Samuel Lahm ( born April 22, 1812 in Head Castle, Washington County, Maryland, † June 16, 1876 in Canton, Ohio ) was an American politician. Between 1847 and 1849 he represented the state of Ohio in the U.S. House of Representatives.
Samuel Lahm attended preparatory schools and the Washington College, now Washington & Jefferson College in Pennsylvania. In the meantime, he worked as a teacher. After studying law and his 1836 was admitted to the bar, he began practicing in Canton in this profession. Between 1837 and 1841 he held the office of Master of Chancery and from 1841 to 1845 he was a prosecutor in Stark County. At the same time he proposed as a member of the Democratic Party launched a political career. In 1842 he sat in the Senate of Ohio; in May 1844 he was a delegate to the Democratic National Convention in part in Baltimore, was nominated on the James K. Polk as a presidential candidate. In addition, Lahm was a member of the state militia, in which he rose to be brigadier general. In 1844 he ran unsuccessfully for even the U.S. House of Representatives.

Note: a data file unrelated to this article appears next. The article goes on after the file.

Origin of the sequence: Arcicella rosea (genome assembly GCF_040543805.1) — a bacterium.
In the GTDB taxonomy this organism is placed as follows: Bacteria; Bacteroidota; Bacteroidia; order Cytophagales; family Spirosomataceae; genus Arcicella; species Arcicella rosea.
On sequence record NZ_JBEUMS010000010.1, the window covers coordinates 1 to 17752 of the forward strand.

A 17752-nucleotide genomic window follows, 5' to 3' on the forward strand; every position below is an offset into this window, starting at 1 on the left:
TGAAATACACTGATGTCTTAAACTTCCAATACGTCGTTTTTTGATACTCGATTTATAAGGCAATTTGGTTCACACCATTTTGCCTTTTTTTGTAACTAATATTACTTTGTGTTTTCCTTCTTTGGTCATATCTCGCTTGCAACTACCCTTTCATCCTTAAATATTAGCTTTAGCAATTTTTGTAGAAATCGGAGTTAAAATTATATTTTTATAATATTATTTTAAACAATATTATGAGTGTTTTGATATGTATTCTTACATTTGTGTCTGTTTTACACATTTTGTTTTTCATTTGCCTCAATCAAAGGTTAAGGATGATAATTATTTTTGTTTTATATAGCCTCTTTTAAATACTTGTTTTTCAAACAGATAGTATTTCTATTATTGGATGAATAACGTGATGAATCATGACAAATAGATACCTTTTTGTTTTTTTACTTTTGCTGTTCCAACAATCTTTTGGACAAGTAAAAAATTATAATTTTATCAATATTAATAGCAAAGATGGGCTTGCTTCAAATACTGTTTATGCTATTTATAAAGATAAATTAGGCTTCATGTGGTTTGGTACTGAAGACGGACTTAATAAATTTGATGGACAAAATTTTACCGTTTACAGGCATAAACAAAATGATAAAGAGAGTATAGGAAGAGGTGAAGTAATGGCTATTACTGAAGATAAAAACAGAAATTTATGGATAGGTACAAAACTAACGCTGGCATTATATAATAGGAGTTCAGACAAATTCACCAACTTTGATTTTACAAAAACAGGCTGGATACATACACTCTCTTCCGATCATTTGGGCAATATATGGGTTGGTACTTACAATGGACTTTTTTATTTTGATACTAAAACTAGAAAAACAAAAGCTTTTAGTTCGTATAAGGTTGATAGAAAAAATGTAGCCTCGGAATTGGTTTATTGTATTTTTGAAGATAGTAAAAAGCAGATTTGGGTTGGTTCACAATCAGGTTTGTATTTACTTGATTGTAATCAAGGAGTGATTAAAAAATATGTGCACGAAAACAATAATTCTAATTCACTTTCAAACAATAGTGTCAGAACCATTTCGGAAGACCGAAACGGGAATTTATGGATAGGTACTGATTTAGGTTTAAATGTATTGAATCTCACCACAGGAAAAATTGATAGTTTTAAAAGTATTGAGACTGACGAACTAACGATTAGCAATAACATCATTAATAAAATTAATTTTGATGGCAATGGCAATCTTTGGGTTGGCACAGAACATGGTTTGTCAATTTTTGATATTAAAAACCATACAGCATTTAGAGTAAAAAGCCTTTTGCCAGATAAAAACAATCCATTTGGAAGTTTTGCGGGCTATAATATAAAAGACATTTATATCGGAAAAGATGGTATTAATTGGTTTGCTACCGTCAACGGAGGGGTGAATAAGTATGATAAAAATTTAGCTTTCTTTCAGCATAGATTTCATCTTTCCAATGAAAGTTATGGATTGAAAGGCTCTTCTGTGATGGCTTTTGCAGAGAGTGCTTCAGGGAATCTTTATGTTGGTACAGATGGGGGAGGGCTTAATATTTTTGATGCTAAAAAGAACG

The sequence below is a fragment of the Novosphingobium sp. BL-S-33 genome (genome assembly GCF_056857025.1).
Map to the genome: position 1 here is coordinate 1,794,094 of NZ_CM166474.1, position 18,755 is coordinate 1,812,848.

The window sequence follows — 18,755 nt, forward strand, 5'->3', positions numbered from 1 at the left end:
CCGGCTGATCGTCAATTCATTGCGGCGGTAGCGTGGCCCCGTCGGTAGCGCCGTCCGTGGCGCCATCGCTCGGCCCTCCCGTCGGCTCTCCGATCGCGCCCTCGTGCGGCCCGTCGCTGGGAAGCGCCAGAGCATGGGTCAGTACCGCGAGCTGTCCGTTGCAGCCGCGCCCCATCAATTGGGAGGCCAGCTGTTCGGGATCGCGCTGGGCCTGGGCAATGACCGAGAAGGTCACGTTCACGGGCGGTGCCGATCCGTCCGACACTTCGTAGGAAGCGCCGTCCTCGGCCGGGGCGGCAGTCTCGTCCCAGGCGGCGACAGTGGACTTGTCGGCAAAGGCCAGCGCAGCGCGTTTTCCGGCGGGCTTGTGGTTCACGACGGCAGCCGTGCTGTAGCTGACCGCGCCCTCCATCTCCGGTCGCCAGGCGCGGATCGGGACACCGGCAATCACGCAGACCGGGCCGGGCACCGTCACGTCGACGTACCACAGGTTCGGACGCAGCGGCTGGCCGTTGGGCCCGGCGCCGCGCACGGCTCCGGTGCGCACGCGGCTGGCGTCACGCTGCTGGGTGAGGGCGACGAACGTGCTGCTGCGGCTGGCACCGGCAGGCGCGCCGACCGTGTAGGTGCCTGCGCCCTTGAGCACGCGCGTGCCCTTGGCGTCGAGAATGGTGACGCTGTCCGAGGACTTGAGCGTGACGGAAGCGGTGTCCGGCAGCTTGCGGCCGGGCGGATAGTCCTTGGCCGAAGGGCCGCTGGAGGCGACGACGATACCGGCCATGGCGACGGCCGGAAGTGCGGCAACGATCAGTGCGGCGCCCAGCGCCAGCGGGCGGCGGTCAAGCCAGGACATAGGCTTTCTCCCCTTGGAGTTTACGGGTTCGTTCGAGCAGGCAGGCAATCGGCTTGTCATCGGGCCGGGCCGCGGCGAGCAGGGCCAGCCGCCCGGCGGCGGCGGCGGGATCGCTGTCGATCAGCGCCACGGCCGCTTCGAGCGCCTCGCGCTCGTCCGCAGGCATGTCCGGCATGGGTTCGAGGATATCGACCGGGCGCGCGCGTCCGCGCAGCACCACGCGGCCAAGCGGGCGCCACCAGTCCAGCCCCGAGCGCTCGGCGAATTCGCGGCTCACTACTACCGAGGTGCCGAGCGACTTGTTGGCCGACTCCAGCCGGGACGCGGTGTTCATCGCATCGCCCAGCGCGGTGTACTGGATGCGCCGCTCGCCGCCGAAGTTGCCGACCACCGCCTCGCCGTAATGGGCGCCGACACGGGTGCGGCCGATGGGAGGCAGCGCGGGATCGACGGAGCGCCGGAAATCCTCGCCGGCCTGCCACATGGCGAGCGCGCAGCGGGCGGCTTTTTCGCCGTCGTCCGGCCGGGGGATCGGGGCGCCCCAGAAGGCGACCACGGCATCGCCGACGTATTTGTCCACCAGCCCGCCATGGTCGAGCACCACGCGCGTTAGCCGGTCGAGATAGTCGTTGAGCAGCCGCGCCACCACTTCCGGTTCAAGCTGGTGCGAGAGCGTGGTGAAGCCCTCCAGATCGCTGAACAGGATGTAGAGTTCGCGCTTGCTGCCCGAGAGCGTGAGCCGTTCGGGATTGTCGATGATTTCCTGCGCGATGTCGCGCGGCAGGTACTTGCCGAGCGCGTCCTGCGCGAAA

In the congressional elections of 1846 Lahm was but then in the 18th electoral district of Ohio in the U.S. House of Representatives in Washington DC chosen, where he became the successor of David A. Starkweather on March 4, 1847. Until March 3, 1849, he was able to complete a term in Congress. This was initially overshadowed even by the events of the Mexican-American War. After his time in the U.S. House of Representatives Lahm worked in agriculture and especially in the field of sheep. He died on June 16, 1876 in Canton, where he was also buried.